This week we feature an article by Brian Cantor who gives us a list of ways to achieve success and consistency when communicating with customers on any channel. – Shep Hyken Making for a jointly admirable and problematic reality, the customer contact community often takes a lofty, wide-eyed approach to strategy and technology. Given the importance of competing […]
This week we feature an article by Brian Cantor who gives us a list of ways to achieve success and consistency when communicating with customers on any channel. – Shep Hyken
Making for a jointly admirable and problematic reality, the customer contact community often takes a lofty, wide-eyed approach to strategy and technology.
Given the importance of competing on the customer experience, the idealistic approach is an encouraging sign. Today’s thought leaders and customer contact professionals clearly understand the importance of delivering exceptional experiences. They clearly view the CX function as an opportunity rather than an unavoidable cost.
Unfortunately, idealism too often becomes the enemy of action. If the ambition is too broad, the organization will struggle to determine the first step – and ultimately refrain from taking any action. If the vision is too aggressive, the organization will struggle to achieve results in the short-term – and lose faith in the endeavor.
This briefing will help you avoid those pitfalls. It reveals specific, immediate steps for achieving the lofty, high-level objectives that have the community buzzing. By taking these actions, you will achieve “quick wins” and position your organization for valuable long-term transformation.
Goal: Improve Customer Loyalty
Task: Remove one “no” from your vocabulary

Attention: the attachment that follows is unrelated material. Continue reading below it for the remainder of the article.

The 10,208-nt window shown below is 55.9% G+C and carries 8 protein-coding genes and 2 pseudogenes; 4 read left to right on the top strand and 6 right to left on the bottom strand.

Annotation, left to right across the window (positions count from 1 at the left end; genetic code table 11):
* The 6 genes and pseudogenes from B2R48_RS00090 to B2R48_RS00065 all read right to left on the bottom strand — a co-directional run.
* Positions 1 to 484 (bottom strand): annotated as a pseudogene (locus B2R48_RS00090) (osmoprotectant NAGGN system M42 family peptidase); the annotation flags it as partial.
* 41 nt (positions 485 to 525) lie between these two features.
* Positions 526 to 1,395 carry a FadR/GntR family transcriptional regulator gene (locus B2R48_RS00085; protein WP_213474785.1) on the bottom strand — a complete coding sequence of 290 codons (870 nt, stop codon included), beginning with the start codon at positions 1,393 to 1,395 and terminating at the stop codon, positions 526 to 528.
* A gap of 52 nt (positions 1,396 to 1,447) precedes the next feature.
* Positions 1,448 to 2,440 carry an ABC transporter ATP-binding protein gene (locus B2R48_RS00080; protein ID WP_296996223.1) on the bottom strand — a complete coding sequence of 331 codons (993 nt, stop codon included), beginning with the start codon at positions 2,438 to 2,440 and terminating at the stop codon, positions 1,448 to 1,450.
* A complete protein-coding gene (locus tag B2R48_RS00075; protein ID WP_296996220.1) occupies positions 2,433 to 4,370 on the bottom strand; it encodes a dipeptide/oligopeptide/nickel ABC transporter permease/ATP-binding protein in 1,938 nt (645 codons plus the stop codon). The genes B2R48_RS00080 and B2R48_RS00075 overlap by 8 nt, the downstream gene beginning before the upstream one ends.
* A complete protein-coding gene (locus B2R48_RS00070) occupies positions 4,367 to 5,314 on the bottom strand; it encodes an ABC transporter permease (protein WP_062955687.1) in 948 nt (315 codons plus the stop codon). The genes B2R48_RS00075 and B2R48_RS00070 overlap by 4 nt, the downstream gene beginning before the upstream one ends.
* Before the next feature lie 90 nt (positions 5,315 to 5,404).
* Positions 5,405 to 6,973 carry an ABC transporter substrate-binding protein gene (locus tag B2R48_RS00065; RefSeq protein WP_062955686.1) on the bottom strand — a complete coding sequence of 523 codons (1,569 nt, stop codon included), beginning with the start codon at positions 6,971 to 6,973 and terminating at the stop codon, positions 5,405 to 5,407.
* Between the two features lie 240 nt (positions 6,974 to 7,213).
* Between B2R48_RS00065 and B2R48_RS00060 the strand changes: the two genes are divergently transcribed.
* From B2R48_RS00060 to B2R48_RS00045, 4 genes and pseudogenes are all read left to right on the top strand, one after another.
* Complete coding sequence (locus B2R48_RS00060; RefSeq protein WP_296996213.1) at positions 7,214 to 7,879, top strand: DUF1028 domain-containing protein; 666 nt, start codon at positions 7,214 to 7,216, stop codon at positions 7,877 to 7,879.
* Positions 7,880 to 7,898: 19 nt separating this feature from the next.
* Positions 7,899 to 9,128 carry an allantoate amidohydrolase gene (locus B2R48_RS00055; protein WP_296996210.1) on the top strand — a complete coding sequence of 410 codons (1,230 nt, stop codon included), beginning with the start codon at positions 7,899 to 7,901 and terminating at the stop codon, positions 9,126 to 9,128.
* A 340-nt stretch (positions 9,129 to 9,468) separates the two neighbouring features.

The best policies and procedures do not compel agents to say no to certain customers. They instruct agents on why and how to say yes.
Do all your processes fall under the latter umbrella? If not, it is time to make a change.
To begin, identify the situation in which your agents most commonly say “no” to customers. This may involve your return policy, your strategy for handling missed flights, or your interest in repairing products after the warranty expires.
Upon identifying the problematic policy, devise a way in which you can more frequently say yes.
Whether this involves altering the policy or empowering agents to ignore the terms in certain situations, the move will result in more harmonious interactions – and more loyal customers.
Goal: Improve Agent Satisfaction
Task: Measure Agent Effort
When speaking about the agent experience, thought leaders often focus on parties, fun work environments, and elaborate compensation structures.
Actual customer contact agents, however, prioritize something else: the effort required to perform their work.
Agents obviously value bright contact centers and great salaries, but their daily happiness hinges far more greatly on systems and processes. Are the tools easy to use? Can they solve a customer’s problem without jumping through numerous hoops?
Reducing agent frustration is indeed the most surefire way to boost agent satisfaction, and measuring agent effort is a crucial first step in that process.
By establishing metrics for factors like “time spent in the knowledge base,” “screens to resolution,” or “questions to authentication,” you will learn what agents experience when supporting customers. This knowledge will, in turn, allow you to optimize backend tools and technologies.